A study done in Hong Kong characterised the gut microbiome alterations in COVID-19.13 Infection led to a decrease in microbiome diversity (e.g., Faecalibacterium prausnitziiLachnospiraceae bacteriumEubacterium rectaleRuminococcus obeum, and Dorea formicigenerans), an increase in opportunistic pathogens (e.g., Clostridium hathewayiActinomyces viscosus, and Bacteriodes nordii), and a decrease in beneficial commensals. A six-month follow up study on patients with COVID-19 showed significant decreases in the richness of the gut microbiome across the acute, convalescence, and post-convalescence phases of the infection.9

Other studies have had similar findings and have linked the negative effects on gut bacteria to severe disease, opportunistic infections, and even symptoms of ‘long COVID’ (also known as post-acute sequelae of COVID-19).9,10 Studies are ongoing to determine whether any probiotics may be of benefit to prevent or reduce symptoms of COVID-19 infection.

COVID-19 and IBD

In the early stage of the pandemic, an international collaborative, the Surveillance Epidemiology of Coronavirus Under Research Exclusion (SECURE-IBD) database, came together to monitor outcomes of COVID-19 in IBD patients worldwide.2 Through this, many important findings have been made. Inflammatory bowel disease (IBD) patients are often on injectable immunosuppressants which may make them more susceptible to disease and infection.2 However, the database found that patients on potent immunosuppressants, such as the class of drug called TNF-alpha inhibitors (e.g., infliximab, adalimumab, and certolizumab), do not have to worry about an increase in infection risk.2 They also found that prevention is key.

Overall, there is currently no evidence for an increased risk or aggravated outcomes in patients with IBD11 and the prevalence is not higher in these patients as compared to the general population. However, patients that are having an acute flare of IBD may need to take more potent immunosuppressants. In that heightened state of inflammation and immune suppression, there is a higher risk for COVID-19 infection and severe outcomes.2

Evidence on the potential impacts of COVID-19 on chronic inflammatory conditions, such as IBD, continues to evolve. It is best to consult your doctor about these if you are immunocompromised.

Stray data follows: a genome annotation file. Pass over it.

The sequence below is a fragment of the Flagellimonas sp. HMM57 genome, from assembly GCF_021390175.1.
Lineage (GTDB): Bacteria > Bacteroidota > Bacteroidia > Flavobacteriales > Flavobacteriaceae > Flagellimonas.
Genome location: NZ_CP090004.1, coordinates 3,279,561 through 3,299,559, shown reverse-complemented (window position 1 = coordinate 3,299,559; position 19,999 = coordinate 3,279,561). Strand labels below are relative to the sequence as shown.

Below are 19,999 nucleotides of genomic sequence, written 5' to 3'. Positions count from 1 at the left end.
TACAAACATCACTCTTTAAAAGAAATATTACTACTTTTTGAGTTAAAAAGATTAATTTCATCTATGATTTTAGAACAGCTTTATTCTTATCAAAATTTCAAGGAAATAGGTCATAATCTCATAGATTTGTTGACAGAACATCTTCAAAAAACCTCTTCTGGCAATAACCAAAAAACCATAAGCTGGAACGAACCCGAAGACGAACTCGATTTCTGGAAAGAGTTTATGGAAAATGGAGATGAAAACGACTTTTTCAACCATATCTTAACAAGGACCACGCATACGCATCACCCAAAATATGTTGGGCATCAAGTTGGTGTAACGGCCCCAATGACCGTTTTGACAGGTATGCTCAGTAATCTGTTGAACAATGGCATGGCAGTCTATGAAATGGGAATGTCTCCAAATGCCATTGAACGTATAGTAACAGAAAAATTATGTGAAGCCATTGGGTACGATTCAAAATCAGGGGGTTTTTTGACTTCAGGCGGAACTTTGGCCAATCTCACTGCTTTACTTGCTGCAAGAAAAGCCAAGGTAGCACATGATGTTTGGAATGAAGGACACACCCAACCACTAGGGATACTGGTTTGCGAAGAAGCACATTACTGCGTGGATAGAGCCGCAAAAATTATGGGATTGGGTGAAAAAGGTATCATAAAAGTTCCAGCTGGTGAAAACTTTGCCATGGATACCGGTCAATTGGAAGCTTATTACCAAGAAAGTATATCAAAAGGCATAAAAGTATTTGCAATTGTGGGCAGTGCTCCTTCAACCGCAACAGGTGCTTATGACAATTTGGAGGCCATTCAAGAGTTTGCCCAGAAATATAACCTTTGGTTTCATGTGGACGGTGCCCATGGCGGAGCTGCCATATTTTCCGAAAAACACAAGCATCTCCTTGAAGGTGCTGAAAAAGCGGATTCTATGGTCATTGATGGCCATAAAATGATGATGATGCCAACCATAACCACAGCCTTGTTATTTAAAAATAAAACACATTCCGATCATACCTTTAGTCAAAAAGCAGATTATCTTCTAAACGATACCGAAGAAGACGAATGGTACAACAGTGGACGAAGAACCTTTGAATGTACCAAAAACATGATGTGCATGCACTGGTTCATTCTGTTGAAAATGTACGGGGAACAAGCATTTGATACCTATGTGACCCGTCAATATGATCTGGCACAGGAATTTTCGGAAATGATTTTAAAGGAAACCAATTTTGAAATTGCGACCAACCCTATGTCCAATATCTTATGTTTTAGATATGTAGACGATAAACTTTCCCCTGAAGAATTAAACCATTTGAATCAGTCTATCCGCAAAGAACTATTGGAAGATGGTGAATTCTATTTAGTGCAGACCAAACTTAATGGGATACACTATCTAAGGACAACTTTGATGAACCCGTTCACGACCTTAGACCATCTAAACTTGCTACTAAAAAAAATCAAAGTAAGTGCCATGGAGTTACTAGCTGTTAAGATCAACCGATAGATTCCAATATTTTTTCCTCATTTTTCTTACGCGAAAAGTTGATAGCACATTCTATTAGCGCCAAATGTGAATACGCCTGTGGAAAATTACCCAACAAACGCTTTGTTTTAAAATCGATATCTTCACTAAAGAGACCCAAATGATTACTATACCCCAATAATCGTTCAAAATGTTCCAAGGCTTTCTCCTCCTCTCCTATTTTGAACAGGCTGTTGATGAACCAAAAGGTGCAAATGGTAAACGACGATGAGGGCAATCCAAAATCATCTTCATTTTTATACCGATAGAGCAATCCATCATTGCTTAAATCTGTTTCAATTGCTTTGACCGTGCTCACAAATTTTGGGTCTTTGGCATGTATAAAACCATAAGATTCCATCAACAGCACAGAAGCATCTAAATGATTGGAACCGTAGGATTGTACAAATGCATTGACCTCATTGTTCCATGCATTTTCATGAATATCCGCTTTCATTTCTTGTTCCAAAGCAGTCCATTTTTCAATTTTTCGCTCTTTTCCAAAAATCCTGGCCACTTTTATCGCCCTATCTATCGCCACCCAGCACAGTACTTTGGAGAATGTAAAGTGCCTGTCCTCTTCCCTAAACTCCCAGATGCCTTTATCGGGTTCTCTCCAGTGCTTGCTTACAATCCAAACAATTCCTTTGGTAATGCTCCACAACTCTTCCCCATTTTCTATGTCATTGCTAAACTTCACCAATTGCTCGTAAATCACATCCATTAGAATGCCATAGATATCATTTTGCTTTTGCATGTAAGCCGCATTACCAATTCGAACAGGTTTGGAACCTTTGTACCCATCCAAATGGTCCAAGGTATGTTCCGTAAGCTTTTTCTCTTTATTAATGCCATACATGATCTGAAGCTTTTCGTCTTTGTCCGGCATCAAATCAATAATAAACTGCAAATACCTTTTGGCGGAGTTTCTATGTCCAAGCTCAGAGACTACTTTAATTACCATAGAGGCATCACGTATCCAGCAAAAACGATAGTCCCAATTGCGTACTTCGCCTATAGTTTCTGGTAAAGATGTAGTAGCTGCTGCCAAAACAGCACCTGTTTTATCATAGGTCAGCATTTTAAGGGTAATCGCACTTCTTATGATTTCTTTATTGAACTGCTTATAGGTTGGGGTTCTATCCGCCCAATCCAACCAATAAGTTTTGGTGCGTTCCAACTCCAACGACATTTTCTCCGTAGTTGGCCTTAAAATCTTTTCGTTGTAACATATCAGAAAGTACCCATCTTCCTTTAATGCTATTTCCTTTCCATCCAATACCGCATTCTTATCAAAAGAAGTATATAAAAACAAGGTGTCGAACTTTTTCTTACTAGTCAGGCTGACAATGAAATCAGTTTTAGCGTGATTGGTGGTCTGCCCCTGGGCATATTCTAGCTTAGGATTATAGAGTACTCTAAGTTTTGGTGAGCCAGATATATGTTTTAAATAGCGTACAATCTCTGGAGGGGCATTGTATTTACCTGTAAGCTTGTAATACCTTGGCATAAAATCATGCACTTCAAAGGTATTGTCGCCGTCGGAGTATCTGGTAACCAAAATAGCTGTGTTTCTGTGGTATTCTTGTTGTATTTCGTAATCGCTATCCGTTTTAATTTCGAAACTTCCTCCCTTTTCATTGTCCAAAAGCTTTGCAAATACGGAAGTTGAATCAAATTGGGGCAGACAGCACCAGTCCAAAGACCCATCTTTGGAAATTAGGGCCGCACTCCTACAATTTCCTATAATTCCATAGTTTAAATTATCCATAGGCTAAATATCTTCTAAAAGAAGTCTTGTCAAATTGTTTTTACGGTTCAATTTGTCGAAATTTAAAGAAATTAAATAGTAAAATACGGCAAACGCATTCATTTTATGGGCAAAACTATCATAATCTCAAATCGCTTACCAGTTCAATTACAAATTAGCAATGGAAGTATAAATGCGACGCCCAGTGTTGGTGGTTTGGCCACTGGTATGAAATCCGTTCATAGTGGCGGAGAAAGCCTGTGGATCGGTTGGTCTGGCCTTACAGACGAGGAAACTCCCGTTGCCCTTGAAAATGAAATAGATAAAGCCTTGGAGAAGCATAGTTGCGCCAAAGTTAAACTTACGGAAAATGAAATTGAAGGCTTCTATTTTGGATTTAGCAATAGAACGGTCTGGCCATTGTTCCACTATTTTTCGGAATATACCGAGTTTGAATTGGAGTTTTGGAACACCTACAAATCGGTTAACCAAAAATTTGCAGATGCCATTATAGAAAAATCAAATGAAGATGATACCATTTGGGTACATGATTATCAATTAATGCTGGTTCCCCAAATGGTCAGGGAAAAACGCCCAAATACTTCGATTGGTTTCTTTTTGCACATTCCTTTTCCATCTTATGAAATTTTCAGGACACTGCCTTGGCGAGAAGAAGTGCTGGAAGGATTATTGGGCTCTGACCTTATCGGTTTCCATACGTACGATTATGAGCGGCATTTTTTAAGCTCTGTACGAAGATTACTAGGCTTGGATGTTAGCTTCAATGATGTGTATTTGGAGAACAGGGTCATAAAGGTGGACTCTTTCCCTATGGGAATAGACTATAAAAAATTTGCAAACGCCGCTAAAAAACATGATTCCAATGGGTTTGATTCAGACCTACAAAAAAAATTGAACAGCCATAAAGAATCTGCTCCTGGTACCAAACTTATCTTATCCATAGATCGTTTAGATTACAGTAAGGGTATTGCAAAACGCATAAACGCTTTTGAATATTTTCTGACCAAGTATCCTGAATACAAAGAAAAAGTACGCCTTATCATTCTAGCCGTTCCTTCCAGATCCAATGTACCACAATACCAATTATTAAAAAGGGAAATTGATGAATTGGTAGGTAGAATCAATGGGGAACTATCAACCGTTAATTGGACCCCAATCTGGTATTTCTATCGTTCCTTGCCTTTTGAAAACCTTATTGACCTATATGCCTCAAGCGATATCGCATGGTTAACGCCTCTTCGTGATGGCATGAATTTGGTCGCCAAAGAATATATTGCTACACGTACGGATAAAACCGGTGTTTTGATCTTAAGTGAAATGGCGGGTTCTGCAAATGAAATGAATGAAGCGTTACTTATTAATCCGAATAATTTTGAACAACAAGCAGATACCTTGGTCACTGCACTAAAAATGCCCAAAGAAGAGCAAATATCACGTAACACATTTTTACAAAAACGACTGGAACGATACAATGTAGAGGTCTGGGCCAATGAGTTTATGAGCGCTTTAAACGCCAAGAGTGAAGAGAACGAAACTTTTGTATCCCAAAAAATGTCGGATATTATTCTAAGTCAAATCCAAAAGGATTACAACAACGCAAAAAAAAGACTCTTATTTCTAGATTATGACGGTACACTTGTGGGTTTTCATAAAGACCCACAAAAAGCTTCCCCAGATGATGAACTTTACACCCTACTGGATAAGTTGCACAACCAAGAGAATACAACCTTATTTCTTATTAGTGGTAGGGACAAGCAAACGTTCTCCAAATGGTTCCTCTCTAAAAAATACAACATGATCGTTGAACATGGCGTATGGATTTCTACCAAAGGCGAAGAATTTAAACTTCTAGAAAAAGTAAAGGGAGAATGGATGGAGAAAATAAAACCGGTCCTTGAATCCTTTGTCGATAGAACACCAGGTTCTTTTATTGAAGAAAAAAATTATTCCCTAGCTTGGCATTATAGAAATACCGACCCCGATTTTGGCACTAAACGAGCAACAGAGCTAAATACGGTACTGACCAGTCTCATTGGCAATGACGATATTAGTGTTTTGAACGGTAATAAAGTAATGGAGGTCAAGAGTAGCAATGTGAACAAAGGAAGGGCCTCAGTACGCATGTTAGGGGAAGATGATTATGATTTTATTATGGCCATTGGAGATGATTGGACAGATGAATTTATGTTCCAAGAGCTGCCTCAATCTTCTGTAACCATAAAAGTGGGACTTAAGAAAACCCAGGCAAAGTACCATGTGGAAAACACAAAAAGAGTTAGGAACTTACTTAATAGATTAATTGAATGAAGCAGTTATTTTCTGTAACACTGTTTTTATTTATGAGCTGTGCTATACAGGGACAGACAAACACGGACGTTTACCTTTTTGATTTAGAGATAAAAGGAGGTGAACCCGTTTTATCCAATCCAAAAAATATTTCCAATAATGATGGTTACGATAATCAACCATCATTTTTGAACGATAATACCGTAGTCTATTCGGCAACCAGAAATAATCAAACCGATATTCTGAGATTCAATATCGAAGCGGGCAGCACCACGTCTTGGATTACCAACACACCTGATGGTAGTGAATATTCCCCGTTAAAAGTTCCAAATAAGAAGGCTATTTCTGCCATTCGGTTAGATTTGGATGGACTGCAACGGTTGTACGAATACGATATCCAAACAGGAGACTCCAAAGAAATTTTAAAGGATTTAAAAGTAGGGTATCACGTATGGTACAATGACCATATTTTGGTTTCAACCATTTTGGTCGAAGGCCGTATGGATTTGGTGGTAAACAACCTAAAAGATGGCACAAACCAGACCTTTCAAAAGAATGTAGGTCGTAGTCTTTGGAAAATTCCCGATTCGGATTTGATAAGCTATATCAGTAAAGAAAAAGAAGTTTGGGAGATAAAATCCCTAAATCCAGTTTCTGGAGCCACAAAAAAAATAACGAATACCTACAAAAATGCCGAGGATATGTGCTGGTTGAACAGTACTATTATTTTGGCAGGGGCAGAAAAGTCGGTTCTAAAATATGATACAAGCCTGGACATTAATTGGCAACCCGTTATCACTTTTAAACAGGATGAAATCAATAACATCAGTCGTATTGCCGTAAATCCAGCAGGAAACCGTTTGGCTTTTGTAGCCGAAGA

SARS-CoV-2 has spread exponentially as a pandemic. It primarily causes severe respiratory symptoms but also affects the GI system in many patients. The importance of gut homeostasis and appropriate immune response toward viral infection has gained momentum during the COVID-19 pandemic.

Clearly, GI involvement is an important feature in some COVID-19 patients. Over the past few years, we have gained a large amount of knowledge and insights for understanding the GI effects of SARS-CoV-2 and the underlying pathogenesis. Current studies have begun to explore the use of probiotics as therapy for COVID-19 as well as looking at microbiome markers for vaccine efficacy.

Updated: 2022-11-24
1. Kariyawasam JC et al. Gastrointestinal manifestations in COVID-19. Trans R Soc Trop Med Hyg. 2021;115(12):1362-1388.

2. Bilal M et al. Coronavirus disease-2019: implications for the gastroenterologist. Curr Opin Gastroenterol. 2021;37(1):23-29.

3. Pola A et al. COVID-19 and gastrointestinal system: A brief review. Biomed J. 2021;44(3):245-251.

4. Lo Vecchio A et al. Factors Associated With Severe Gastrointestinal Diagnoses in Children With SARS-CoV-2 Infection or Multisystem Inflammatory Syndrome. JAMA Netw Open. 2021;4(12):e2139974.

5. Piroth L et al. Comparison of the characteristics, morbidity, and mortality of COVID-19 and seasonal influenza: a nationwide, population-based retrospective cohort study. Lancet Respir Med. 2021;9(3):251-259.

6. Moura IB et al. Can SARS-CoV-2 be transmitted via faeces? Curr Opin Gastroenterol. 2022;38(1):26-29.

7. Roy K et al. COVID-19 and gut immunomodulation. World J Gastroenterol. 2021;27(46):7925-7942.

8. Hikmet, F et al. The protein expression profile of ACE2 in human tissues. Molecular Systems Biology. (2020)16:e9610.

9. Clerbaux LA et al. Mechanisms leading to gut dysbiosis in COVID-19: Current evidence and uncertainties based on adverse outcome pathways. Journal of Clinical Medicine. 2022;11(18):5400.

10. Soeselo DA et al. Bowel necrosis in patient with severe case of COVID-19. BMC Surgery. 2021;21(1).

11. Singh AK et al. Risk and outcomes of coronavirus disease in patients with inflammatory bowel disease: A systematic review and meta-analysis. United European Gastroenterol J. 2021;9(2):159-176.

12. Clapp M et al. Gut microbiota’s effect on Mental Health: The gut-brain axis. Clinics and Practice. 2017;7(4):987.

13. Yeoh YK et al. Gut microbiota composition reflects disease severity and dysfunctional immune responses in patients with COVID-19. Gut. 2021;70(4):698-706.